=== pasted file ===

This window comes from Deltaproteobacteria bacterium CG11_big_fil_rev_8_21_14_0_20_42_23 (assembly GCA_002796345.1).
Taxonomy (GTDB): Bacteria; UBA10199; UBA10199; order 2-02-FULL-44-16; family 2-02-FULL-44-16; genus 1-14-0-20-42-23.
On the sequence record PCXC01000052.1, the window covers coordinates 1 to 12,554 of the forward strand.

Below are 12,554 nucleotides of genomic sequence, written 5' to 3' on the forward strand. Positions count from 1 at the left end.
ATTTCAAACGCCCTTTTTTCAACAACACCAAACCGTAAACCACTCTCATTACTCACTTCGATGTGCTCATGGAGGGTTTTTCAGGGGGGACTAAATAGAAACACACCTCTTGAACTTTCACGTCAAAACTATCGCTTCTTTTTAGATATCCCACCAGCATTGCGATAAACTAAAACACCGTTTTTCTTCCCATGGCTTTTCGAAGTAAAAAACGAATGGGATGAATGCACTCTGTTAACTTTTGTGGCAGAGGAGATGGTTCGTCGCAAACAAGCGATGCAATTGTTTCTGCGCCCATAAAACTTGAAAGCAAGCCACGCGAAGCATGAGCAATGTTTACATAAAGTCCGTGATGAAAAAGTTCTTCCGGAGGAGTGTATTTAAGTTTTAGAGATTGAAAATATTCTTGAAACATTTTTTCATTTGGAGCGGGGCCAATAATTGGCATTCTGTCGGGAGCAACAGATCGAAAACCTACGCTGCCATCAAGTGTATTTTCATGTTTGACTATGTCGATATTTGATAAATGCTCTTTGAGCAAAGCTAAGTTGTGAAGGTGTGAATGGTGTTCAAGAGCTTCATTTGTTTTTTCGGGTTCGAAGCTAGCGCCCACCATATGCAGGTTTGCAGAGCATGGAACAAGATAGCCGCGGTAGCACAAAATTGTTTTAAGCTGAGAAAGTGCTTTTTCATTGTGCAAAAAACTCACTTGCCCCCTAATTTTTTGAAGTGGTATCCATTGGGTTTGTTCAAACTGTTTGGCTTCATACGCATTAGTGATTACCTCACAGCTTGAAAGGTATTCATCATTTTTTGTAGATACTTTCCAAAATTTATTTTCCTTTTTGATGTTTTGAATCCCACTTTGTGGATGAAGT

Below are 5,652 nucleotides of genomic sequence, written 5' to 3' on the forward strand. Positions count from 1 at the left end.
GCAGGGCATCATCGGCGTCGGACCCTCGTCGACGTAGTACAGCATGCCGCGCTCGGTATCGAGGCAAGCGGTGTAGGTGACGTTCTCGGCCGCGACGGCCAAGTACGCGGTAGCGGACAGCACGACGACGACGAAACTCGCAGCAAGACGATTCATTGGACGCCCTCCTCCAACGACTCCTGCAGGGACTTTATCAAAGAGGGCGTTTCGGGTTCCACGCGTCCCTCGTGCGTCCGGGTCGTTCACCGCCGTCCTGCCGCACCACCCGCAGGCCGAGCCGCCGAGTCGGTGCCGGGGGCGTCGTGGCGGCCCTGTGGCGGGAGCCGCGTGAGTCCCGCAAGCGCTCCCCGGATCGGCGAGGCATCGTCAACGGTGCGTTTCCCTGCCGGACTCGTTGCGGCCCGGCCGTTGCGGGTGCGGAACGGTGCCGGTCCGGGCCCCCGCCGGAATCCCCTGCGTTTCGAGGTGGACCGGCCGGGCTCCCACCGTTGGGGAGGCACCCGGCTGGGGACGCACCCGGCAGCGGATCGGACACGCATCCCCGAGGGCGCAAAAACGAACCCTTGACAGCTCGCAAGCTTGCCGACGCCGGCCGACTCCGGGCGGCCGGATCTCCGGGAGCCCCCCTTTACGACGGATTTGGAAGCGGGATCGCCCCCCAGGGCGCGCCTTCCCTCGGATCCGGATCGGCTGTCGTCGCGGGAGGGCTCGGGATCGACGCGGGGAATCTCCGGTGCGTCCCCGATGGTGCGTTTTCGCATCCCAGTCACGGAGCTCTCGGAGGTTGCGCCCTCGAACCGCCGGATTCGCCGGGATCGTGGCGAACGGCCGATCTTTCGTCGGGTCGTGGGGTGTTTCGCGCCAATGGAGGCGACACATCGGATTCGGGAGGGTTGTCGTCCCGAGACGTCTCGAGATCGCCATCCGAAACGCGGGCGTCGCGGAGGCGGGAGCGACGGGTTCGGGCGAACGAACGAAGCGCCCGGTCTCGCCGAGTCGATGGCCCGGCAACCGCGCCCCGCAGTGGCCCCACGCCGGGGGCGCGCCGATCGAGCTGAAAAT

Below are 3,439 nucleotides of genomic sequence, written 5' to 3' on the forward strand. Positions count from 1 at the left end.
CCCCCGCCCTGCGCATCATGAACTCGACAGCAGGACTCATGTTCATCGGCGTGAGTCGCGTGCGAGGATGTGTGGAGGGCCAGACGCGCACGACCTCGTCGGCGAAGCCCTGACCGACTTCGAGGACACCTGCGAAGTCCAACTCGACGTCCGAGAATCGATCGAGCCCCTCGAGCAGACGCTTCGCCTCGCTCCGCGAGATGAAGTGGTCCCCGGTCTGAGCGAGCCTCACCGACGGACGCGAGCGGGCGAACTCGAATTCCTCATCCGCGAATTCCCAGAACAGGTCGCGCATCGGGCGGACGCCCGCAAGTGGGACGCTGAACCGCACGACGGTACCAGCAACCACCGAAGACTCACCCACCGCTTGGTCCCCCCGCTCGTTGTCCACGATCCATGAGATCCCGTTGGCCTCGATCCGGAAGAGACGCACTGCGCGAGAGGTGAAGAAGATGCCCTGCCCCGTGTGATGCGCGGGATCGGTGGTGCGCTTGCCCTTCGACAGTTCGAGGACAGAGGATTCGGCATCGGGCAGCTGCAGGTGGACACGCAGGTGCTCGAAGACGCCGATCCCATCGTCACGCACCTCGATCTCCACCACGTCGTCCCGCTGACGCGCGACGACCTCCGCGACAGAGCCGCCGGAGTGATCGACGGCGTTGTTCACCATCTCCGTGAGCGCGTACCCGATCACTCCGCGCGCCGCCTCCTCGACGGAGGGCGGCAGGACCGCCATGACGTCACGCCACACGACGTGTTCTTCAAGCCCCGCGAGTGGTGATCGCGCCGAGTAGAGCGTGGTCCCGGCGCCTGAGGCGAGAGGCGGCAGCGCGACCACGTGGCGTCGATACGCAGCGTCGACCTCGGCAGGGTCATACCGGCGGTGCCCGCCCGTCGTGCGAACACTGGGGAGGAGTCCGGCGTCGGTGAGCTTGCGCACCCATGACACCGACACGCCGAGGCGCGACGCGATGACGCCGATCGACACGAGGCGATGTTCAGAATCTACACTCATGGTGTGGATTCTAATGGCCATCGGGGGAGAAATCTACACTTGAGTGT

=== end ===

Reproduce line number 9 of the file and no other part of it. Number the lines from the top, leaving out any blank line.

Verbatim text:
CCCCCGCCCTGCGCATCATGAACTCGACAGCAGGACTCATGTTCATCGGCGTGAGTCGCGTGCGAGGATGTGTGGAGGGCCAGACGCGCACGACCTCGTCGGCGAAGCCCTGACCGACTTCGAGGACACCTGCGAAGTCCAACTCGACGTCCGAGAATCGATCGAGCCCCTCGAGCAGACGCTTCGCCTCGCTCCGCGAGATGAAGTGGTCCCCGGTCTGAGCGAGCCTCACCGACGGACGCGAGCGGGCGAACTCGAATTCCTCATCCGCGAATTCCCAGAACAGGTCGCGCATCGGGCGGACGCCCGCAAGTGGGACGCTGAACCGCACGACGGTACCAGCAACCACCGAAGACTCACCCACCGCTTGGTCCCCCCGCTCGTTGTCCACGATCCATGAGATCCCGTTGGCCTCGATCCGGAAGAGACGCACTGCGCGAGAGGTGAAGAAGATGCCCTGCCCCGTGTGATGCGCGGGATCGGTGGTGCGCTTGCCCTTCGACAGTTCGAGGACAGAGGATTCGGCATCGGGCAGCTGCAGGTGGACACGCAGGTGCTCGAAGACGCCGATCCCATCGTCACGCACCTCGATCTCCACCACGTCGTCCCGCTGACGCGCGACGACCTCCGCGACAGAGCCGCCGGAGTGATCGACGGCGTTGTTCACCATCTCCGTGAGCGCGTACCCGATCACTCCGCGCGCCGCCTCCTCGACGGAGGGCGGCAGGACCGCCATGACGTCACGCCACACGACGTGTTCTTCAAGCCCCGCGAGTGGTGATCGCGCCGAGTAGAGCGTGGTCCCGGCGCCTGAGGCGAGAGGCGGCAGCGCGACCACGTGGCGTCGATACGCAGCGTCGACCTCGGCAGGGTCATACCGGCGGTGCCCGCCCGTCGTGCGAACACTGGGGAGGAGTCCGGCGTCGGTGAGCTTGCGCACCCATGACACCGACACGCCGAGGCGCGACGCGATGACGCCGATCGACACGAGGCGATGTTCAGAATCTACACTCATGGTGTGGATTCTAATGGCCATCGGGGGAGAAATCTACACTTGAGTGT